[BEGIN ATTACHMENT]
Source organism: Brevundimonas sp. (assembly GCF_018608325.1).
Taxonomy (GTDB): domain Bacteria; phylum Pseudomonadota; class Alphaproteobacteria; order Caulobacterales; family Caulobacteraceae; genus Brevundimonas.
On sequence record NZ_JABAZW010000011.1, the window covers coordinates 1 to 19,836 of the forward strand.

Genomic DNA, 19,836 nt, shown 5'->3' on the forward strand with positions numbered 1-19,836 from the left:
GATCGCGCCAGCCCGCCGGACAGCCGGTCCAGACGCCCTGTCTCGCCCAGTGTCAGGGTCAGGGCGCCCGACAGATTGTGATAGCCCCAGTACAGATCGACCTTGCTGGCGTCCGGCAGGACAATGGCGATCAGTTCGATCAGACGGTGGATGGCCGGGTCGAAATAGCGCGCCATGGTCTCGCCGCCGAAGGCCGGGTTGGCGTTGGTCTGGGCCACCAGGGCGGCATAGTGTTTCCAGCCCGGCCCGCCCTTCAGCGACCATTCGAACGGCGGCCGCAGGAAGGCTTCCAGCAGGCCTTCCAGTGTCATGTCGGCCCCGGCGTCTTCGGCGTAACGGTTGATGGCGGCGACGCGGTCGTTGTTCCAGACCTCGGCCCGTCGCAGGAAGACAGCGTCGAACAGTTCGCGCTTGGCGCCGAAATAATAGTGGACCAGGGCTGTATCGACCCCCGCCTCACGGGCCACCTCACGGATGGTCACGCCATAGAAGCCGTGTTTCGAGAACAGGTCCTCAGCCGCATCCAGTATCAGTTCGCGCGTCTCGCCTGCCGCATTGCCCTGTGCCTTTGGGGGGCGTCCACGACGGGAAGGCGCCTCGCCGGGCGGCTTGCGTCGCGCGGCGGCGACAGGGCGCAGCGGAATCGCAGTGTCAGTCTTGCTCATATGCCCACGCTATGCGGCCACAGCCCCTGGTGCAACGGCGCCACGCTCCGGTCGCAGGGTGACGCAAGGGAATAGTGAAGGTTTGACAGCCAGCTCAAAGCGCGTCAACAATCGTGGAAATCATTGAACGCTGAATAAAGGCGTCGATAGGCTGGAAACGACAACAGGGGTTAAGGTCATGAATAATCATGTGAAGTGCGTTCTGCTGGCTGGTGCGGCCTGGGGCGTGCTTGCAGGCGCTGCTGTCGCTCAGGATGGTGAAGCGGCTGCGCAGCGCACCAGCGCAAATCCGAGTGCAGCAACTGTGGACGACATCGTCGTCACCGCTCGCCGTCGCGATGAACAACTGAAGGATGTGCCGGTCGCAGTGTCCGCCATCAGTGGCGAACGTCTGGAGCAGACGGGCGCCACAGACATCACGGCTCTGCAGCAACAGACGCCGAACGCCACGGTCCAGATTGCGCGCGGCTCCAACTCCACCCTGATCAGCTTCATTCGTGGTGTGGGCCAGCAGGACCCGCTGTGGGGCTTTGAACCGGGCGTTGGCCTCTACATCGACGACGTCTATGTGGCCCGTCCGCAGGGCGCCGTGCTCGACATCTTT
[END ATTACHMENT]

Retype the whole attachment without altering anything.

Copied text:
Source organism: Brevundimonas sp. (assembly GCF_018608325.1).
Taxonomy (GTDB): domain Bacteria; phylum Pseudomonadota; class Alphaproteobacteria; order Caulobacterales; family Caulobacteraceae; genus Brevundimonas.
On sequence record NZ_JABAZW010000011.1, the window covers coordinates 1 to 19,836 of the forward strand.

Genomic DNA, 19,836 nt, shown 5'->3' on the forward strand with positions numbered 1-19,836 from the left:
GATCGCGCCAGCCCGCCGGACAGCCGGTCCAGACGCCCTGTCTCGCCCAGTGTCAGGGTCAGGGCGCCCGACAGATTGTGATAGCCCCAGTACAGATCGACCTTGCTGGCGTCCGGCAGGACAATGGCGATCAGTTCGATCAGACGGTGGATGGCCGGGTCGAAATAGCGCGCCATGGTCTCGCCGCCGAAGGCCGGGTTGGCGTTGGTCTGGGCCACCAGGGCGGCATAGTGTTTCCAGCCCGGCCCGCCCTTCAGCGACCATTCGAACGGCGGCCGCAGGAAGGCTTCCAGCAGGCCTTCCAGTGTCATGTCGGCCCCGGCGTCTTCGGCGTAACGGTTGATGGCGGCGACGCGGTCGTTGTTCCAGACCTCGGCCCGTCGCAGGAAGACAGCGTCGAACAGTTCGCGCTTGGCGCCGAAATAATAGTGGACCAGGGCTGTATCGACCCCCGCCTCACGGGCCACCTCACGGATGGTCACGCCATAGAAGCCGTGTTTCGAGAACAGGTCCTCAGCCGCATCCAGTATCAGTTCGCGCGTCTCGCCTGCCGCATTGCCCTGTGCCTTTGGGGGGCGTCCACGACGGGAAGGCGCCTCGCCGGGCGGCTTGCGTCGCGCGGCGGCGACAGGGCGCAGCGGAATCGCAGTGTCAGTCTTGCTCATATGCCCACGCTATGCGGCCACAGCCCCTGGTGCAACGGCGCCACGCTCCGGTCGCAGGGTGACGCAAGGGAATAGTGAAGGTTTGACAGCCAGCTCAAAGCGCGTCAACAATCGTGGAAATCATTGAACGCTGAATAAAGGCGTCGATAGGCTGGAAACGACAACAGGGGTTAAGGTCATGAATAATCATGTGAAGTGCGTTCTGCTGGCTGGTGCGGCCTGGGGCGTGCTTGCAGGCGCTGCTGTCGCTCAGGATGGTGAAGCGGCTGCGCAGCGCACCAGCGCAAATCCGAGTGCAGCAACTGTGGACGACATCGTCGTCACCGCTCGCCGTCGCGATGAACAACTGAAGGATGTGCCGGTCGCAGTGTCCGCCATCAGTGGCGAACGTCTGGAGCAGACGGGCGCCACAGACATCACGGCTCTGCAGCAACAGACGCCGAACGCCACGGTCCAGATTGCGCGCGGCTCCAACTCCACCCTGATCAGCTTCATTCGTGGTGTGGGCCAGCAGGACCCGCTGTGGGGCTTTGAACCGGGCGTTGGCCTCTACATCGACGACGTCTATGTGGCCCGTCCGCAGGGCGCCGTGCTCGACATCTTT